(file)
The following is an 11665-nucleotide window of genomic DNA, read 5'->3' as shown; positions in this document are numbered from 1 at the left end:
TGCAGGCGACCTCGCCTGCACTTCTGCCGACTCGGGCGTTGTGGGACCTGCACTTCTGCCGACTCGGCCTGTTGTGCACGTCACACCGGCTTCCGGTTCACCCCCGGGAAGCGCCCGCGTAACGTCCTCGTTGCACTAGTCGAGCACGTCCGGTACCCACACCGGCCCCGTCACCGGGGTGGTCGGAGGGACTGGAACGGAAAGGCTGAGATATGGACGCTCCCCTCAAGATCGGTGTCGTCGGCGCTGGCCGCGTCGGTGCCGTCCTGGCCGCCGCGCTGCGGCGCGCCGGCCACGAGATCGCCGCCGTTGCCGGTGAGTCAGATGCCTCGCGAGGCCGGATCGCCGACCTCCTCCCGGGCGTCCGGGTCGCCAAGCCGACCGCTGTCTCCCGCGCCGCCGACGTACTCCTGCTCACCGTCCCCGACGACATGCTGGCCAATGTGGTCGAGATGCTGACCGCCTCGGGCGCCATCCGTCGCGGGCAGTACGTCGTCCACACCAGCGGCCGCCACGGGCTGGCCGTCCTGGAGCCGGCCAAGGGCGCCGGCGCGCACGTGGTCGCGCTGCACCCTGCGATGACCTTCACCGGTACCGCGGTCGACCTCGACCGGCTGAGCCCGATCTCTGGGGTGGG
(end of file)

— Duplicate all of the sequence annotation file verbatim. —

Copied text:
The following is an 11665-nucleotide window of genomic DNA, read 5'->3' as shown; positions in this document are numbered from 1 at the left end:
TGCAGGCGACCTCGCCTGCACTTCTGCCGACTCGGGCGTTGTGGGACCTGCACTTCTGCCGACTCGGCCTGTTGTGCACGTCACACCGGCTTCCGGTTCACCCCCGGGAAGCGCCCGCGTAACGTCCTCGTTGCACTAGTCGAGCACGTCCGGTACCCACACCGGCCCCGTCACCGGGGTGGTCGGAGGGACTGGAACGGAAAGGCTGAGATATGGACGCTCCCCTCAAGATCGGTGTCGTCGGCGCTGGCCGCGTCGGTGCCGTCCTGGCCGCCGCGCTGCGGCGCGCCGGCCACGAGATCGCCGCCGTTGCCGGTGAGTCAGATGCCTCGCGAGGCCGGATCGCCGACCTCCTCCCGGGCGTCCGGGTCGCCAAGCCGACCGCTGTCTCCCGCGCCGCCGACGTACTCCTGCTCACCGTCCCCGACGACATGCTGGCCAATGTGGTCGAGATGCTGACCGCCTCGGGCGCCATCCGTCGCGGGCAGTACGTCGTCCACACCAGCGGCCGCCACGGGCTGGCCGTCCTGGAGCCGGCCAAGGGCGCCGGCGCGCACGTGGTCGCGCTGCACCCTGCGATGACCTTCACCGGTACCGCGGTCGACCTCGACCGGCTGAGCCCGATCTCTGGGGTGGG